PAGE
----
Mark Twain is the pseudonym for writer Samuel Clemens. He is a noted adventurer and writer in America that conveyed wit, humor, and moral lessons in his works.
The most well-known of his many novels include “Adventures of Tom Sawyer” and “Adventures of Huckleberry Finn.” His books told many stories of life during the mid-1800s and dealt with many of the problems of the day.
Beyond being a novelist, Twain was also a lecturer, entrepreneur, inventor, riverboat pilot, and journalist.
- Twain was born with the name Samuel Langhorne Clemens. His family, which included six children, relocated to the larger town of Hannibal when he was four years old. His father was a stern individual who had many jobs, but the family was always somewhat poor. It was his mother that was fun-loving and enjoyed telling stories to her family. When his father died unexpectedly, their family became almost destitute. This condition would be the basis for Twain’s beliefs and attitudes for his entire life.
- Hannibal, Missouri, was on the Mississippi River and had steamboats arriving every day. While it was a center of activity and trade, it was also a place of violence, and Twain was exposed to more than a young child should have seen.
- Twain had an education until he was 12 years old and had to quit school when his father died so that he could help out with income for the family. He was taken on as a printer’s apprentice at the “Hannibal Courier,” and then when he was 15, he got a job at the “Hannibal Western Union” newspaper as a printer and writer.
- When he was 21, Twain started learning how to be a steamboat pilot on the Mississippi. By 1859 he was licensed and employed on a steamboat. Although he loved his job, the Civil War stopped almost all traffic on the river that wasn’t military. During the Civil War, half of the State of Missouri was Confederate, and a half was for the Union. Twain joined the Confederate Army but only served for a few weeks when his unit fell apart.
- Twain headed to the west coast in 1861, and for the next five years, he lived in California and Nevada. During his time there, he was a prospector for both gold and silver but never made any money. He was hired as a reporter for the Virginia City Territorial Enterprise and began writing news, sketching, and doing editorials under the name of Mark Twain. He chose the name because it is slang in the steamboat world for “12 feet of water.”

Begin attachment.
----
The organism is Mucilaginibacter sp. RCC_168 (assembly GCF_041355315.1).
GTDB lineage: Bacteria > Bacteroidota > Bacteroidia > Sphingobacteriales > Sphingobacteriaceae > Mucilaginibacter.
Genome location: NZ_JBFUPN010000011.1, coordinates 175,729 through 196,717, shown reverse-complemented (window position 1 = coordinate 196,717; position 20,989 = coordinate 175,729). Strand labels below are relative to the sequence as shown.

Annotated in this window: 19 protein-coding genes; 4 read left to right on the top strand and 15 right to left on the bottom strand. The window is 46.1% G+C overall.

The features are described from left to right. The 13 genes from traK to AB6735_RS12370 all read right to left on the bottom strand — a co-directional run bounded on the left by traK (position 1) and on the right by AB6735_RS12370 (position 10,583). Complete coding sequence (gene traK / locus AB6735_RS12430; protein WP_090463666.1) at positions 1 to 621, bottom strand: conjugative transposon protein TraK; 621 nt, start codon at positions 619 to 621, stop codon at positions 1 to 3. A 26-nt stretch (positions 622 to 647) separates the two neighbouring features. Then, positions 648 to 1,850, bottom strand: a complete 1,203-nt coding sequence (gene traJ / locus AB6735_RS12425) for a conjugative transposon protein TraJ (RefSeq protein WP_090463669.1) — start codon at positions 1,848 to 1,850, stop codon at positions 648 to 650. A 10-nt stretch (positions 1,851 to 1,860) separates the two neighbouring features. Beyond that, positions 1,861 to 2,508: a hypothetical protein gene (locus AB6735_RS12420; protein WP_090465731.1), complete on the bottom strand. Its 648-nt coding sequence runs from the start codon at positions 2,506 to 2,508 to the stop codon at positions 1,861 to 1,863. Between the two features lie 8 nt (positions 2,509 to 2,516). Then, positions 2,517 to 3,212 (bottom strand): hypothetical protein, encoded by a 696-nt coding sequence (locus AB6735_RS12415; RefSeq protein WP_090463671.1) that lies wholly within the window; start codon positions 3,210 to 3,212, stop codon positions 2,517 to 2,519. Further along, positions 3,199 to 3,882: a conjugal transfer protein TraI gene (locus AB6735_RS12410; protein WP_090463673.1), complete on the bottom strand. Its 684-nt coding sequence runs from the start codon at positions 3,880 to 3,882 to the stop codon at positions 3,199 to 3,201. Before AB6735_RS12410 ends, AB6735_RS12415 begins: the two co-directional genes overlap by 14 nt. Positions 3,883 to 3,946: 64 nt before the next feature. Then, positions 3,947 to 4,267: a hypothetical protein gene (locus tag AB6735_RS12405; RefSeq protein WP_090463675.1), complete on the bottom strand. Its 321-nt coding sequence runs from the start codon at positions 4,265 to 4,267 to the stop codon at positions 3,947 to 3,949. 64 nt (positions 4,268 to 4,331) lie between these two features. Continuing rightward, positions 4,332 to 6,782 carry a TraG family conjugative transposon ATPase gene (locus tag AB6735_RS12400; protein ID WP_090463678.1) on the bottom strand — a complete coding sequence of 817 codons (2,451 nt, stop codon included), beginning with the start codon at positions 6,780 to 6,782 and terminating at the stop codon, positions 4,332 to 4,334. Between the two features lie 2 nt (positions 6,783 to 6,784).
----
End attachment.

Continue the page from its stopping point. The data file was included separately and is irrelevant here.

- It was during this time that Twain earned his credit for being one of the west’s best writers. He developed a funny, friendly, and satirical method of writing. In 1865, he wrote a story about mining camp life called “Jim Smiley and His Jumping Frog” that was printed all around the country in both magazines and newspapers. This was his big break, and by 1867 he was experiencing success as a writer.
- Twain took a cruise on the Mediterranean that lasted five months and wrote humorous stories for American newspapers. He published all of the stories in 1869 in “The Innocents Abroad,” and it was a bestseller around the country. He was only 34 years old, and he was considered to be one of the most famous and popular writers in the U.S.
- Being a Westerner was looked down on during those days, and his desire to get rich and help his family needed a boost and approval from the establishment in the East. His marriage to Olivia Langdon did just that. Her father was a rich New Yorker who made his money as a coal merchant. They settled down in Buffalo and later had four children.
- Twain retained his humorous attitude and eventually wrote a series of successful books, including The Adventures of Tom Sawyer, The Adventures of Huckleberry Finn, Life on the Mississippi, A Connecticut Yankee in King Arthur’s Court, and other short stories. He said that writing these allowed him to escape the “inhibitions of the culture he had chosen to embrace.”
- Twain was given honorary degrees from Yale and Oxford and was photographed and praised wherever he went. He was considered to be one of the most noted celebrities in the world and traveled on a lecture tour.
- Things changed when his wife died, and he started feeling a bit bitter. His temper exploded in rages, and he began experiencing memory losses. He died in Elmira, New York, on April 21, 1910, at the age of 74. His many books continue to be those read by old and young alike.
What was Mark Twain’s birth name?
What professions did Mark Twain achieve in his life?
Novelist, lecturer, entrepreneur, inventor, riverboat pilot, and journalist
What river influenced many of the books that Twain wrote?
What does Mark Twain mean in riverboat slang?
12 feet of water
What was the topic of the first story that brought Twain nationwide fame?
Life in a mining camp
At what age did Mark Twain receive U.S. celebrity?
What book title gave Mark Twain international fame?
The Innocents Abroad